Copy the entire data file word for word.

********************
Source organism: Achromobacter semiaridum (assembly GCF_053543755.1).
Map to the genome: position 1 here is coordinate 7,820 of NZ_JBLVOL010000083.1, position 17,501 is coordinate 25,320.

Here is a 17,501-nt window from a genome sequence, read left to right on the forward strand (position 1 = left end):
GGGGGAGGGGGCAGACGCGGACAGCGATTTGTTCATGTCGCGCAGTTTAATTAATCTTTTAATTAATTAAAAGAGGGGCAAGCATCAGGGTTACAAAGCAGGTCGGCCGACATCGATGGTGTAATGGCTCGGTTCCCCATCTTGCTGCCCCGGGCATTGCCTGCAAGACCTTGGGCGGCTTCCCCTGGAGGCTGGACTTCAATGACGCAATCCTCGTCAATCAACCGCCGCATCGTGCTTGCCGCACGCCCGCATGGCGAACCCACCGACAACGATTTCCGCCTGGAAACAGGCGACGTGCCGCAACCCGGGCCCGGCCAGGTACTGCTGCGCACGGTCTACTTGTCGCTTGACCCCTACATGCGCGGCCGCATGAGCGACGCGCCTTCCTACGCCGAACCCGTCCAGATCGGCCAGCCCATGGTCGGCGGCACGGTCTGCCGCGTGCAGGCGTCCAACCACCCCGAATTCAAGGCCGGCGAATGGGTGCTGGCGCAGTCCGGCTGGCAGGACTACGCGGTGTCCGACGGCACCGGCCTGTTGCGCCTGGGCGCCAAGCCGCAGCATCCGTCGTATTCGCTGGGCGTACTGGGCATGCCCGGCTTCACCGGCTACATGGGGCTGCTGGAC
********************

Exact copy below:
Source organism: Achromobacter semiaridum (assembly GCF_053543755.1).
Map to the genome: position 1 here is coordinate 7,820 of NZ_JBLVOL010000083.1, position 17,501 is coordinate 25,320.

Here is a 17,501-nt window from a genome sequence, read left to right on the forward strand (position 1 = left end):
GGGGGAGGGGGCAGACGCGGACAGCGATTTGTTCATGTCGCGCAGTTTAATTAATCTTTTAATTAATTAAAAGAGGGGCAAGCATCAGGGTTACAAAGCAGGTCGGCCGACATCGATGGTGTAATGGCTCGGTTCCCCATCTTGCTGCCCCGGGCATTGCCTGCAAGACCTTGGGCGGCTTCCCCTGGAGGCTGGACTTCAATGACGCAATCCTCGTCAATCAACCGCCGCATCGTGCTTGCCGCACGCCCGCATGGCGAACCCACCGACAACGATTTCCGCCTGGAAACAGGCGACGTGCCGCAACCCGGGCCCGGCCAGGTACTGCTGCGCACGGTCTACTTGTCGCTTGACCCCTACATGCGCGGCCGCATGAGCGACGCGCCTTCCTACGCCGAACCCGTCCAGATCGGCCAGCCCATGGTCGGCGGCACGGTCTGCCGCGTGCAGGCGTCCAACCACCCCGAATTCAAGGCCGGCGAATGGGTGCTGGCGCAGTCCGGCTGGCAGGACTACGCGGTGTCCGACGGCACCGGCCTGTTGCGCCTGGGCGCCAAGCCGCAGCATCCGTCGTATTCGCTGGGCGTACTGGGCATGCCCGGCTTCACCGGCTACATGGGGCTGCTGGAC